High water lingers; 2nd Mississippi River spillway may open
NEW ORLEANS (AP) — With high water setting longevity records on the Mississippi River, officials say they may have to open a spillway west of Baton Rouge for the third time ever. A spillway north of New Orleans is already open.
Gov. John Bel Edwards said Thursday that he will soon ask for a federal disaster declaration to set up potential aid for protective measures and debris cleanup. He declared a statewide disaster Feb. 27 because of the threat of flooding.
Opening the Morganza Floodway would inundate 25,000 acres (1,000 hectares) of farmland, Agriculture Commissioner Mike Strain said during a news conference with Edwards, livestreamed from Baton Rouge. He said he has advised farmers to move livestock, crawfish traps and other equipment out of the floodway, and asked the U.S. Department of Agriculture for a disaster declaration.
If rain in the Arkansas and Missouri river valleys meets current forecasts, Morganza would be partly opened to keep the Mississippi River from flowing over it and making it impossible to open further, Army Corps of Engineers spokesman Ricky Boyett said earlier. The opening could be as early as June 2, he said.
“The rain we’re looking at has yet to fall. We’ll see what happens,” Boyett said.
Both the Morganza and Bonnet Carré spillways were built after the great flood of 1927, which killed hundreds and left many more homeless. The Morganza Spillway was previously opened in 1973 and 2011.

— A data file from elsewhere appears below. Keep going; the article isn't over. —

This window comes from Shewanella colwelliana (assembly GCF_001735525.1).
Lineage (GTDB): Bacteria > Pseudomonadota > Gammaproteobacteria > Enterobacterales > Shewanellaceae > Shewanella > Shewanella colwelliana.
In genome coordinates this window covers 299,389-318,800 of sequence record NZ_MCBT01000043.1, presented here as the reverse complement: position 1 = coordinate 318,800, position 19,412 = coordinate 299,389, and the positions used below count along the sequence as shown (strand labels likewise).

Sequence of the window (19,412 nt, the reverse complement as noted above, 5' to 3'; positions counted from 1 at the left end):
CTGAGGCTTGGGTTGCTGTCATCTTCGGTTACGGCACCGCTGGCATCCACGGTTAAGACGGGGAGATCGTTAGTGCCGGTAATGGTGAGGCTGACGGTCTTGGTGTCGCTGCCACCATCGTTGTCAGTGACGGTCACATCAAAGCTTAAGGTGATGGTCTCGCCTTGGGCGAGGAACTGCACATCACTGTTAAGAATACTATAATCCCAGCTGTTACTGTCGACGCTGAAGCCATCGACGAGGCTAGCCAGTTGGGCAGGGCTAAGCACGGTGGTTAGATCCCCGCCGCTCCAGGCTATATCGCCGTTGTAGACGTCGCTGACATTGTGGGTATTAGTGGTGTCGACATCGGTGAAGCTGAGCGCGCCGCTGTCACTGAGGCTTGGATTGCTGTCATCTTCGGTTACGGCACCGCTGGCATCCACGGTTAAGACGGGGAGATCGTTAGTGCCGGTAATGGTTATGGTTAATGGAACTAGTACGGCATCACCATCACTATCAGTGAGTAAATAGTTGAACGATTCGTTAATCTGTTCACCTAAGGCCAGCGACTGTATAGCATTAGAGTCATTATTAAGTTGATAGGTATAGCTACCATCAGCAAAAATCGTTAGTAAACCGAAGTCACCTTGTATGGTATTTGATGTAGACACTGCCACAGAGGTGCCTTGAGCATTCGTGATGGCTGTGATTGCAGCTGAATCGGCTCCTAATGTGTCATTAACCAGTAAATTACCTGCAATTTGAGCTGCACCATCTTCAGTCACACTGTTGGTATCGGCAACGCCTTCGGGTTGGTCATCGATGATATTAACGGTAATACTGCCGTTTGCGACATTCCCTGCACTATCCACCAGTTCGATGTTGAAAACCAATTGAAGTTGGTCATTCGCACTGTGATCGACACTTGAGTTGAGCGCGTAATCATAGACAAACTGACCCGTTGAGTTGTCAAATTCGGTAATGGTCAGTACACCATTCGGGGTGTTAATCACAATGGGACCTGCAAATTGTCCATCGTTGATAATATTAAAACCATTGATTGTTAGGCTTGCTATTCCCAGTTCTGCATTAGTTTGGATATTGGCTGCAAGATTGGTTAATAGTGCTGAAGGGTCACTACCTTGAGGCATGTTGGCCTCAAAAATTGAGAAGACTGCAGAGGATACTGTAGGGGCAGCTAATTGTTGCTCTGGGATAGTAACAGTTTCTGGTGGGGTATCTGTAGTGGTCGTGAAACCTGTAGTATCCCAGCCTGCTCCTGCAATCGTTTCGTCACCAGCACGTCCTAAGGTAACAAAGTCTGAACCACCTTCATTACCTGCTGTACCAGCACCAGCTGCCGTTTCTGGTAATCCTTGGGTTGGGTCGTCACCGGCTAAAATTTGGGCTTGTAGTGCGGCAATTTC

Mississippi Attorney General Jim Hood said he wants to be part of all future meetings about Mississippi River flood management and the opening of the Bonnet Carré spillway.
Its opening “has allowed freshwater and pollutants to flow through Lake Pontchartrain into the Mississippi Sound, killing dolphins and sea turtles and adversely impacting the seafood industry. ... I understand that the Corps is concerned about potential flooding in the New Orleans area. Meanwhile, our Delta farmers may not be able to plant a crop this summer,” Hood wrote in a letter Wednesday to Maj. Gen. Richard Kaiser, commander of the Corps’ Mississippi Valley Division.
Edwards said a decision whether to open Morganza probably will be made by May 28. If it is to open, authorities will decide whether to sink a barge in Bayou Chene, south of Morgan City, as a temporary floodgate to protect five parishes, he said.
Area residents are upset that hasn’t already been done, The Daily Review reported .
The Mississippi River has set records for the number of days at flood stage at Baton Rouge and at Natchez, Mississippi, National Weather Service hydrologist Kai Roth said. The Ohio River has done the same at Cairo, Illinois, he said.
Edwards said the state transportation department will try to reopen a half-mile stretch of Louisiana 70 in St. Martin Parish by creating temporary dams alongside the highway and then pumping water out.